Jets' Swedish tough guy?

Jets defenceman Johnny Oduya (Reuters file photo)

Jets defenceman Johnny Oduya (Reuters file photo)

PAUL FRIESEN, QMI Agency

, Last Updated: 3:02 AM ET

WINNIPEG - They are the two Swedes on the Winnipeg Jets blue-line, one a small, slick puck handler who might remind people of Lars-Erik Sjoberg.

I’m talking about Tobias Enstrom, a 5-foot-10 package of skill who put up 10 goals, 51 points, last season.

The other, well, we’re not sure which former Winnipeg Jet he’s going to remind us of.

Getting a handle on Johnny Oduya isn’t as easy.

Heck, hockey people in his homeland didn’t know what to make of him, either.

While his birth certificate reads “Stockholm, Sweden,” Oduya played the game as if he grew up in Winnipeg’s North End.

As a 16-year-old, he amassed 70 penalty minutes in just 26 games, and that was only the appetizer.

By the time he was playing pro in the Swedish Elite League —— after one season of junior hockey in Canada — Oduya had become downright scary. For a European.

“There were a lot of upset people,” Oduya was saying, Tuesday. “Back then you have one fight a year, it’s a big thing. I probably had a couple of suspensions. The longest one was five games or something like that.

“I think I was the first guy over 200 minutes.”

You think he’s kidding.

Then you look up his career stats and see he actually spent exactly 200 minutes in the sin bin in Sweden’s top league in 2002-03.

The next season, another 173 minutes.

What’s this, a Swedish goon?

“No, I wasn’t a tough guy,” Oduya objected. “I played a little bit of a different style.”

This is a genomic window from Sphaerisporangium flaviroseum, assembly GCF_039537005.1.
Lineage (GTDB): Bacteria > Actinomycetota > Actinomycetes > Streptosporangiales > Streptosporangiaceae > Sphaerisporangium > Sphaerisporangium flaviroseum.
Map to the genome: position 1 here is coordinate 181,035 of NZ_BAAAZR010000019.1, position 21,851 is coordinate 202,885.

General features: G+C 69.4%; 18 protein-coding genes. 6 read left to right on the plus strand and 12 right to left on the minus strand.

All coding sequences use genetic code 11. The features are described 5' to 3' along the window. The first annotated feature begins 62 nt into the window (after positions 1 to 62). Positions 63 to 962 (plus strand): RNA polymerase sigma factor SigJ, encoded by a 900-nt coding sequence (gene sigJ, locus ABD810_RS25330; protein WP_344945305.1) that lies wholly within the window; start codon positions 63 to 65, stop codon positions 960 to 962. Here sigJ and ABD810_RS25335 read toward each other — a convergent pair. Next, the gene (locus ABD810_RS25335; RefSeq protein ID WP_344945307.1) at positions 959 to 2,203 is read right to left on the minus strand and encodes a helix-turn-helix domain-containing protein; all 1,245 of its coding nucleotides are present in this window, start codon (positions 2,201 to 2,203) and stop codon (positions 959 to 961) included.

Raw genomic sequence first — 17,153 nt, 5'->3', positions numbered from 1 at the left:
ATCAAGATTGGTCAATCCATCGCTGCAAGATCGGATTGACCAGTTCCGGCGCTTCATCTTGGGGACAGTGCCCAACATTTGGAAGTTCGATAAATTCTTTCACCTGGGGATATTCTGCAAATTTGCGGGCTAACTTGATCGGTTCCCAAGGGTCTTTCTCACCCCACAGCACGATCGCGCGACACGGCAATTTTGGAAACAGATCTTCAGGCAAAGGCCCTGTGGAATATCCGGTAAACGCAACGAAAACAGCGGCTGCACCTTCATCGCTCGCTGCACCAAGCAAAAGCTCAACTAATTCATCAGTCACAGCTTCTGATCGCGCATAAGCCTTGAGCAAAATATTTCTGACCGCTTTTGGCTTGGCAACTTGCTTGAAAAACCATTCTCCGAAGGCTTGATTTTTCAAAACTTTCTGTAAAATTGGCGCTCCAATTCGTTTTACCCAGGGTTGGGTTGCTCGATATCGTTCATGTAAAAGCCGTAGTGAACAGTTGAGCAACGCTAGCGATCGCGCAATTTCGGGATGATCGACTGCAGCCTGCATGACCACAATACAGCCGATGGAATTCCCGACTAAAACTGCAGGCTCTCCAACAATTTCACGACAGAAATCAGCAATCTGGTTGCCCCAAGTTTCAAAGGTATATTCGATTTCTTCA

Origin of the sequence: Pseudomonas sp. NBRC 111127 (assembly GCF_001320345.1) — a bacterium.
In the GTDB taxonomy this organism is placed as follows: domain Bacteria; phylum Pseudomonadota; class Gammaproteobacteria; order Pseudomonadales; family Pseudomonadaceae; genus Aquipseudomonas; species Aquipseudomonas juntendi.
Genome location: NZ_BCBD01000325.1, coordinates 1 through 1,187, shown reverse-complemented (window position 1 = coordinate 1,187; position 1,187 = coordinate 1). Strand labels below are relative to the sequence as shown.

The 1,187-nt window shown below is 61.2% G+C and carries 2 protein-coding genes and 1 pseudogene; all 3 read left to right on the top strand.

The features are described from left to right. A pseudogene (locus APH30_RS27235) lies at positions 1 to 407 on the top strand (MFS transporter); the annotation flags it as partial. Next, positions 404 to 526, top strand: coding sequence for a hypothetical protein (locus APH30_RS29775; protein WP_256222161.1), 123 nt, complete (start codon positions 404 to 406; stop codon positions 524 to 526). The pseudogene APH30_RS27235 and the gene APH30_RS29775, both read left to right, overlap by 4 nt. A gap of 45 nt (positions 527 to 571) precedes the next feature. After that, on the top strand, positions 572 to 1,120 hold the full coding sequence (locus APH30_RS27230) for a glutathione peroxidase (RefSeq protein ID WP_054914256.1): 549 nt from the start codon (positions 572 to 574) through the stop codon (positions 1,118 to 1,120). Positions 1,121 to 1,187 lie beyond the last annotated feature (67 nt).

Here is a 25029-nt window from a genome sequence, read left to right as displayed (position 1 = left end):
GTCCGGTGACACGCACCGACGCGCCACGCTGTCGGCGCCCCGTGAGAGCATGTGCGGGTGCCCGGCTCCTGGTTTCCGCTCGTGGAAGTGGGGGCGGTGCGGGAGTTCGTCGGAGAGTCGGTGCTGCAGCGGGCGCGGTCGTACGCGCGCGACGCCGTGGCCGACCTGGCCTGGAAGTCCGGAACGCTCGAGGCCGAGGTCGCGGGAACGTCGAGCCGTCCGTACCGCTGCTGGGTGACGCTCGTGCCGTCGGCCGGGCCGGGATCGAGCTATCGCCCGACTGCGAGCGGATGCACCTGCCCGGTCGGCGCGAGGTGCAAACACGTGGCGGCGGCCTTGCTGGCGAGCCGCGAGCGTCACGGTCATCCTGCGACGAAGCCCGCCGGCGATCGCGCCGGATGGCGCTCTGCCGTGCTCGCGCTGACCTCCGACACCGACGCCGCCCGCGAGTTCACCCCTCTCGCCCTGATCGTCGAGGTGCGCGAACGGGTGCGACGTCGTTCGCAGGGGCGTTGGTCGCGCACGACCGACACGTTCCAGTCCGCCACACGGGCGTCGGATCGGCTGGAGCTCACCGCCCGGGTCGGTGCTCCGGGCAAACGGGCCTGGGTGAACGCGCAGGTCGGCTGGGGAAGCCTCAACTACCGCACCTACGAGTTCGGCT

Enstrom, three years younger than Oduya, remembers Oduya in the Elite League.

“Growing up, I was watching him a little bit,” Enstrom said. “And he had a couple of fights. I’ve been asking when am I going to see him fight over here.”

That’s just it, Oduya must have undergone some sort of transformation.

Because since joining the NHL five years ago, he’s barely dropped a glove in anger, with no more than 30 penalty minutes a season in each of the last three.

“He’s on me all the time,” a chuckling Oduya said of Enstrom. “Like ‘I’ve played with you now for a year and a half and haven’t seen anything.’ I’m like, ‘We’ll see.’ I had one my first year, and that was about it. Craig Adams, I think. Nobody got hurt, so it was all right.”

So what happened that made Johnny-O drop the mitt-dropping?

It sounds like he simply realized he could do so much more.

“My last year in Sweden I tried to play more and use my skating and a little bit more offensive ability,” Oduya said. “I’ve gone back to being maybe a little bit more defensive. Maybe this year I can make another move forward and combine it.”

The way Oduya sees it, he’s kind of a jack-of-all-trades, master of none.

Three-plus seasons in New Jersey proved he could put up 25-30 points and a similar plus-minus every year.

With a weaker team in Atlanta his production dipped to 17 points last season, his rating to minus-15.

In a couple of weeks Oduya will turn 30, making this a pivotal season, of sorts.

“It’s a new experience,” he said. “I played juniors in Canada about 10 years ago so I kind of know a little bit how big the sport is. It’s almost like a religion. That year is probably one of the most fun years of my career. I’m looking forward to having a good year. I’m excited like every one else in this town.”

Who knows, he might even drop the gloves, just for old time’s sake.

“For me it was always a part of the game. That’s one part of why I wanted to come over and play juniors, too. I like that style of hockey. Even now, it’s not like I’m afraid. It’s just being smart about it.

“Back in the day a lot of European players were maybe a little bit nervous coming over and playing here. I hope it’s changed a little bit.”

Lars-Erik, Anders and Ulfie would, no doubt, be proud.


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